• Join over 1.2 million students every month
  • Accelerate your learning by 29%
  • Unlimited access from just £6.99 per month

German Nationalism

Extracts from this document...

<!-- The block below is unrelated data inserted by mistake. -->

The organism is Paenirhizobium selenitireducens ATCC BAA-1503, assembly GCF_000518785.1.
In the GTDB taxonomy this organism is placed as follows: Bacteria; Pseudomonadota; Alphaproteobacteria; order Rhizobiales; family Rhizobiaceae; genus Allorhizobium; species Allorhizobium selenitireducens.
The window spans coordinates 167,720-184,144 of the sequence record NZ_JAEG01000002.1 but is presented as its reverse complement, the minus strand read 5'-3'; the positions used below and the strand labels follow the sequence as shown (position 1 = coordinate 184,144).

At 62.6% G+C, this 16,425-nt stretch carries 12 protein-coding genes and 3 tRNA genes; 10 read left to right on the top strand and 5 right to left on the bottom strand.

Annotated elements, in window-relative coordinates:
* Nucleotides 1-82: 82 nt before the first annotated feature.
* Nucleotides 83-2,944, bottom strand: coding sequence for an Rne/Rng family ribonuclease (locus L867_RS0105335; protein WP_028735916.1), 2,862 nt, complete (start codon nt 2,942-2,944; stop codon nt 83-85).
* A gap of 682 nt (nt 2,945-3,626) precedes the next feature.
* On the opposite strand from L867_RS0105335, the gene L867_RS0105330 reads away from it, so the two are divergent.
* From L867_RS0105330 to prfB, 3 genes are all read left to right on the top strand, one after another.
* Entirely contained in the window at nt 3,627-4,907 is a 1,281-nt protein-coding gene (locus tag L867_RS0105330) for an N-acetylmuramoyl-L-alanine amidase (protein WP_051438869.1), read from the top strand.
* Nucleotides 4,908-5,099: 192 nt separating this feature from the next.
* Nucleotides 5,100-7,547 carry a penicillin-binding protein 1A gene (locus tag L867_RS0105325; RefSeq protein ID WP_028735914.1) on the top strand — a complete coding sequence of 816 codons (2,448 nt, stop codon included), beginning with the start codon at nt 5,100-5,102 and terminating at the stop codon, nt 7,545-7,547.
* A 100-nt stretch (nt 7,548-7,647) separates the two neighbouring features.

German Nationalism Word count: 1400 At the end of the Napoleonic wars the area now known as Germany comprised of 39 separate states of different sizes. At the congress of Vienna, the international gathering that reshaped Europe after Napoleon's defeat, the Great Powers created a new framework for the region, the German Confederation. The Confederation excluded parts of the largest German states Austria and Prussia and included within its borders members of other nationalities, such as Danes in the north and Czechs in the south. The governing body of the new structure was the Federal Diet meeting in Frankfurt, which contained one representative nominated by the government of each member of state. The Diet's presidency was permanently held by Austria. In Germany support for ideas of national unity came mainly from a relatively small, educated middle class, composed of uni professors and students, who formed academic guilds or unions known as Burschenschaften. To the ultra-conservative Metternich, nationalism was no less dangerous for being the creed of a minority. Carlsbad decrees stemmed from the murder of an anti liberal writer Kotzebue, banned the Burschenschaften and introduced extensive curbs on free political discussions. In spite of these police state measures Metternich did not succeed in holding back the tide of change and the Burschenschaften simply went underground. ...read more.